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Review: Software to detect online fraud

Network World Fusion

By Ellen Messmer

(IDG) -- CyberSource has unveiled Java-based software that lets online retailers filter out fraudulent credit cards from Web-based orders and transfer alerts about those cards directly to customer service representatives using customer relationship management systems from PeopleSoft, Siebel Systems or SAP.

The CyberSource Enterprise Risk Management Solution expands the earlier CyberSource fraud-screening software that ran a 2-second risk analysis of credit cards directly on the Web or application server, but required customized programming to share the risk data with call center CRM systems. CyberSource works by making an "accept, reject or review" determination based on 150 factors, including shipping address, phone number, IP address and product amount.

"Some orders that fall into the gray area on our scale can now be fed to the customer service representative," says Jeff King, CyberSource's director of risk product management. "You don't want to blindly turn away orders." The call center representative can be prepared to interact by phone with people when they submit an order online with a credit card number flagged as risky by CyberSource. INFOCENTER
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Experience has shown that certain parts of the country -- New York and California in particular -- are high risk in terms of chargebacks (the cost that merchants have to swallow when they accept phony credit cards for goods). The two main card associations, Visa and MasterCard, hold the merchants liable for the costs and fine them, too.

It's hard for smaller retailers to get permission from banks to accept online credit cards because of the high risk. Often the banks print the merchant's toll-free number on credit card bills so that if a consumer opens his bill to discover his credit card was used fraudulently, he can take up the matter with the merchant rather than the credit card companies, King says.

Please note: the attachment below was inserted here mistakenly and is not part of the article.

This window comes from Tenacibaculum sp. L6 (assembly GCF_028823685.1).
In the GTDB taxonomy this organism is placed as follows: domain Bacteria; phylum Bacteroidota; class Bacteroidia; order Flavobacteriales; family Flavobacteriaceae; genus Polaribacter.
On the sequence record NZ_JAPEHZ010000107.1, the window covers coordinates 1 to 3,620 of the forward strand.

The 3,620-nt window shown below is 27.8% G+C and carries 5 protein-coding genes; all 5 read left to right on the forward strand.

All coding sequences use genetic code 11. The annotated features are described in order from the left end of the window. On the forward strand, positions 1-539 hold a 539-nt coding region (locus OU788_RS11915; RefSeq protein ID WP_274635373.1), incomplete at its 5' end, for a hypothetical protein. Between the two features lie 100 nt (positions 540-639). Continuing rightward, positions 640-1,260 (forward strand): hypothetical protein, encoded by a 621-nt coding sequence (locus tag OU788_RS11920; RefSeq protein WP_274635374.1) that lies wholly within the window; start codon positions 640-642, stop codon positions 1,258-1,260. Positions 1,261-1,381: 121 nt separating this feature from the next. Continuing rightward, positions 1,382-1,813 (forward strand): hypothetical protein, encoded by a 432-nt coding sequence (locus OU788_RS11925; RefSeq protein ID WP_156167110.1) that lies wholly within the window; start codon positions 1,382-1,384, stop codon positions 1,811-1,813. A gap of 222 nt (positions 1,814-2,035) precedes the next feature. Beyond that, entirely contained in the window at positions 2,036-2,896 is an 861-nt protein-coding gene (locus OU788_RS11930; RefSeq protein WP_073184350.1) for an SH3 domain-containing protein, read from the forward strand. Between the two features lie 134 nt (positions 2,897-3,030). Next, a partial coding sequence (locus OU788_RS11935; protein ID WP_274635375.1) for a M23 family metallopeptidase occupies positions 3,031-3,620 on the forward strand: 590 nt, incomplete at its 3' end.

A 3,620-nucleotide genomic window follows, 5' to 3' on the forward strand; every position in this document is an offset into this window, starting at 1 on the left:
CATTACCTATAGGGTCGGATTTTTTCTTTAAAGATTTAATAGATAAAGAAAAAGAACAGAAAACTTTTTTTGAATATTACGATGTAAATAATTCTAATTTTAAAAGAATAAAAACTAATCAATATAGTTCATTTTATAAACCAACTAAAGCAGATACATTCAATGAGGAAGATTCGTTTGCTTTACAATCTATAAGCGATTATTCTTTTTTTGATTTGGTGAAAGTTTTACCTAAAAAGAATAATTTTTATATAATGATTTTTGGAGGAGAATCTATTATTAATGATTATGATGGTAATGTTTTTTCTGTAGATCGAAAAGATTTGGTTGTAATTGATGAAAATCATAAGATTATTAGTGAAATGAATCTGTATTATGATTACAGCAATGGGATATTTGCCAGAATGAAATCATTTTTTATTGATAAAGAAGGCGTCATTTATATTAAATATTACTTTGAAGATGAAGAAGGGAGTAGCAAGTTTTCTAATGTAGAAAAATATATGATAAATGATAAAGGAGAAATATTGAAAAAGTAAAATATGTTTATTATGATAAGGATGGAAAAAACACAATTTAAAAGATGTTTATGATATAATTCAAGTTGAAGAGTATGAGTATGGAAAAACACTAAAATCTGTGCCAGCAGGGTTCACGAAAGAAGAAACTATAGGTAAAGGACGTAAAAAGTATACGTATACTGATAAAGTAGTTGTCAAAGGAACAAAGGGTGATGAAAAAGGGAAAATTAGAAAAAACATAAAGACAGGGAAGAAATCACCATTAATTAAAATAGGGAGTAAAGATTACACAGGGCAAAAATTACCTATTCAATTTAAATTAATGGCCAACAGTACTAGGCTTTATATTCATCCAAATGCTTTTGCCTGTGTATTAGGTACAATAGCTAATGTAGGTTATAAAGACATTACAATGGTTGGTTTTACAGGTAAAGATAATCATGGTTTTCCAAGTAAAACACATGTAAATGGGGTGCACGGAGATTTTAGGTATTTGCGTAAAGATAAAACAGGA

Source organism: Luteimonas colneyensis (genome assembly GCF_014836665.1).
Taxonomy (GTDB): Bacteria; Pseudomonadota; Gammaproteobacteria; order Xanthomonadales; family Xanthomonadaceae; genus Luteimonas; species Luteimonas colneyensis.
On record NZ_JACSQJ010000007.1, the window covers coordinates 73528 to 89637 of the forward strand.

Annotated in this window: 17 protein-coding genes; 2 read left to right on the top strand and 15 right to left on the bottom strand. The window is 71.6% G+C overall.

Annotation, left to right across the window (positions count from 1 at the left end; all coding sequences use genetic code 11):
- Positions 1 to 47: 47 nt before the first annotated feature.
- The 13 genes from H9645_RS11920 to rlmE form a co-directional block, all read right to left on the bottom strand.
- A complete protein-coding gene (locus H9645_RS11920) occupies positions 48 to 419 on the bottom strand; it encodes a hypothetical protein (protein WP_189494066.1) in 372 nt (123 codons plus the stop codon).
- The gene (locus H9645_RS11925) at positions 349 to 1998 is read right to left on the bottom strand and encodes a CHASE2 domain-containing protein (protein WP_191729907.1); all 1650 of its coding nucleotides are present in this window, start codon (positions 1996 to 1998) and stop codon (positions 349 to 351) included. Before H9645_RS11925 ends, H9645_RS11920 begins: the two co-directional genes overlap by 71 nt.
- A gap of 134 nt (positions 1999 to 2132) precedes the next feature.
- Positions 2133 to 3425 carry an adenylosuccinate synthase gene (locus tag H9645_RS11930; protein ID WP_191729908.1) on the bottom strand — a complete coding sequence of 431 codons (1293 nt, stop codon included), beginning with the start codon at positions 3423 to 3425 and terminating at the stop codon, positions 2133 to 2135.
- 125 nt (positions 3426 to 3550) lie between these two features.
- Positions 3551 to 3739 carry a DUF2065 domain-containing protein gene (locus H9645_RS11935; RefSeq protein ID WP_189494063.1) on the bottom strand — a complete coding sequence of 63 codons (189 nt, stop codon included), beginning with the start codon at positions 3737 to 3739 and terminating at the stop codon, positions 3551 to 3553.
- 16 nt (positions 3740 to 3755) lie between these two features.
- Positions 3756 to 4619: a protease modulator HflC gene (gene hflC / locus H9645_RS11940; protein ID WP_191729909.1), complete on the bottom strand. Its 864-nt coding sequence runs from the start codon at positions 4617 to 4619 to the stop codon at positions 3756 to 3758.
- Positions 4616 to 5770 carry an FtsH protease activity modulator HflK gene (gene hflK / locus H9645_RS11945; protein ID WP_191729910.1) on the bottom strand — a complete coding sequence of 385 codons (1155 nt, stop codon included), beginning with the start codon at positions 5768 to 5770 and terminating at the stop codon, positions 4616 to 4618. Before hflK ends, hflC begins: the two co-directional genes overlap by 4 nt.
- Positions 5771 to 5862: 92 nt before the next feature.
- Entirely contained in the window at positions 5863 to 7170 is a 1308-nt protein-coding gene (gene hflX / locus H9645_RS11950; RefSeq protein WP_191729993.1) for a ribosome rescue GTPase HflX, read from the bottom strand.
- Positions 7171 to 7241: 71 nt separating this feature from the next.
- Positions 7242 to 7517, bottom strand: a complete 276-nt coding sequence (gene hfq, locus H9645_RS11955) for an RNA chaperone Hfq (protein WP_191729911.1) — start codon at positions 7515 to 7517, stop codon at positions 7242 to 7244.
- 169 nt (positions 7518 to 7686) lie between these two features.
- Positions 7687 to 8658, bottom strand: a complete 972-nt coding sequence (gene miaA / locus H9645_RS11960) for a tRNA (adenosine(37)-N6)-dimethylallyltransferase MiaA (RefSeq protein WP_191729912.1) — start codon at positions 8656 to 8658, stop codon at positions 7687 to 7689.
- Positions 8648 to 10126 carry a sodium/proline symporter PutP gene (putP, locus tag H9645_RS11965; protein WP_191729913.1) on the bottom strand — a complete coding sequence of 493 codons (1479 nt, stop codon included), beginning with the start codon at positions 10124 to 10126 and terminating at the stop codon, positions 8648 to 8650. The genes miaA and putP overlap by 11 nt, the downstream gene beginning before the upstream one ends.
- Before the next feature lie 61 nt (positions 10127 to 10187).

The CyberSource software, which costs about $100,000, runs on the Web or application server.

The software pushes an online order's credit card number, product purchase and other information through the CyberSource rules-based analysis on the server.

Then it makes a final check with a remote database that CyberSource keeps on the Internet, which includes an updated "hot list" of "bad" credit cards, to deliver the final verdict on the card.

If an online merchant prefers to build his own rules-based engine to screen cards, CyberSource will make use of the hot-list information for 17 cents or less per transaction.

According to Visa, which helped develop the CyberSource fraud-prevention software, credit card fraud on the Web is three times as high as it is for all other card use. CyberSource claims some big-name retailers are using its software, such as Wal-Mart, Kmart,, General Motors and The Home Depot. Nevertheless, most online retailers seem to use homegrown systems or none at all.

According to research firm Current Analysis, there are only a few fraud-detection software packages or services, with HNC, ClearCommerce and CreditView offering competition to CyberSource, which screens debit cards, corporate procurement cards and electronic checks in addition to credit cards.

None of the fraud-screening software packages and services are 100% accurate, maintains Joe Marino, principal analyst at Current Analysis.

"These are decision-support tools based on patterns and analysis, and every quarter you have to redefine the algorithms because patterns change," he says.

• CyberSource

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